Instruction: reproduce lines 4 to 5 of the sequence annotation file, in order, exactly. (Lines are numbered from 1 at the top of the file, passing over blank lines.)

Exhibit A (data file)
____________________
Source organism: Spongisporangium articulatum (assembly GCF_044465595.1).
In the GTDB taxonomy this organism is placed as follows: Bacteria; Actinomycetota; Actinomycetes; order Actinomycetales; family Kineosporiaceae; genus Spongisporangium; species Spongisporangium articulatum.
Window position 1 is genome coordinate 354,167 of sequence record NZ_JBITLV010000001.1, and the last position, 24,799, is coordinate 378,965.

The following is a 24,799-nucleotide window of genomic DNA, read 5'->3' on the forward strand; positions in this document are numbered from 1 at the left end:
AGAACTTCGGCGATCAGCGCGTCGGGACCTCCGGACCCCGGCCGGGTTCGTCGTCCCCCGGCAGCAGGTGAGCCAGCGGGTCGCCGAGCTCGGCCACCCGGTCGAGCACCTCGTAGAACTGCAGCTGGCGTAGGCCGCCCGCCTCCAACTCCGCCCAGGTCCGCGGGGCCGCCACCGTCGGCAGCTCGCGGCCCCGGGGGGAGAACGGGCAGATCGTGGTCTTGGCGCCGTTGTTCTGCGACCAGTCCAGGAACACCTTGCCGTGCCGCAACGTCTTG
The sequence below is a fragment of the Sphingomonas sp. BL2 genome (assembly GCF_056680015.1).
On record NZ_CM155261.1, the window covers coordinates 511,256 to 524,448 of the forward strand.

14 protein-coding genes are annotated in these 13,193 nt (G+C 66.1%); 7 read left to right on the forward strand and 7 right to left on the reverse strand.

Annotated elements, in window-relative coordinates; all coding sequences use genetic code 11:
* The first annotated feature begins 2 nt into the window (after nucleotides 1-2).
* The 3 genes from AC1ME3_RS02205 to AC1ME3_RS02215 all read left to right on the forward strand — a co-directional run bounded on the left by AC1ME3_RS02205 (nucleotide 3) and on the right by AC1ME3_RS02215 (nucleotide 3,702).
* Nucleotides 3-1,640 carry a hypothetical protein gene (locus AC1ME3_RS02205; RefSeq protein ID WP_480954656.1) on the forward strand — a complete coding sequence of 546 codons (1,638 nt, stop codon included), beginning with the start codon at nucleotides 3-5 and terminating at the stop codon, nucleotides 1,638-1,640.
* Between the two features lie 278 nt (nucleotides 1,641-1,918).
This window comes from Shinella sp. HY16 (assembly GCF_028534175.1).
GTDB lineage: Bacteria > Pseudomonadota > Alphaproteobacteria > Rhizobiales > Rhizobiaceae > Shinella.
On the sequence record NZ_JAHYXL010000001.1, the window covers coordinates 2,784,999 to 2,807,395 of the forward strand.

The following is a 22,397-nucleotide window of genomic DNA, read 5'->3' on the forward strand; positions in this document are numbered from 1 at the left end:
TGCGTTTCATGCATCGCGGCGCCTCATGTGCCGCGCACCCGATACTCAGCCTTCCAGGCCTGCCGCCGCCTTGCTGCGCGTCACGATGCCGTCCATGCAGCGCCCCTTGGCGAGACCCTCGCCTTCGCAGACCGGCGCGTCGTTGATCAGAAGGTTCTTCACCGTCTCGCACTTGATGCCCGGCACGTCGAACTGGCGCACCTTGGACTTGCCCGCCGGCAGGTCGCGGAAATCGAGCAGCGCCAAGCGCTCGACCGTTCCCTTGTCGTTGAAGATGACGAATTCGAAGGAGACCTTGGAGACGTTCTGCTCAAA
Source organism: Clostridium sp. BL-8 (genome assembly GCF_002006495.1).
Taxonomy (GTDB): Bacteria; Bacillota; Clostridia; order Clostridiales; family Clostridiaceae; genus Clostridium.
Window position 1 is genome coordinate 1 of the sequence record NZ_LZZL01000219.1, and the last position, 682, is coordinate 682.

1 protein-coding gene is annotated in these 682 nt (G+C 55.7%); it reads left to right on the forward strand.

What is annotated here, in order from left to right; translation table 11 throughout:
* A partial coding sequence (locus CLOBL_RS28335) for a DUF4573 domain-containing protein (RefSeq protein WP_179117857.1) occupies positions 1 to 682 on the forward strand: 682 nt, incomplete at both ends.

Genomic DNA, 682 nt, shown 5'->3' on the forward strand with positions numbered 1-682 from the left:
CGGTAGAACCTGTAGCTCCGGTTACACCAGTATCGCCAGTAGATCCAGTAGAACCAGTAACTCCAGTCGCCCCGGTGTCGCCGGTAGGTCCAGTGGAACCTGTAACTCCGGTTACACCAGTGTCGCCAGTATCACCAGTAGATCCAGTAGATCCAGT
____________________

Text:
The following is a 24,799-nucleotide window of genomic DNA, read 5'->3' on the forward strand; positions in this document are numbered from 1 at the left end:
AGAACTTCGGCGATCAGCGCGTCGGGACCTCCGGACCCCGGCCGGGTTCGTCGTCCCCCGGCAGCAGGTGAGCCAGCGGGTCGCCGAGCTCGGCCACCCGGTCGAGCACCTCGTAGAACTGCAGCTGGCGTAGGCCGCCCGCCTCCAACTCCGCCCAGGTCCGCGGGGCCGCCACCGTCGGCAGCTCGCGGCCCCGGGGGGAGAACGGGCAGATCGTGGTCTTGGCGCCGTTGTTCTGCGACCAGTCCAGGAACACCTTGCCGTGCCGCAACGTCTTG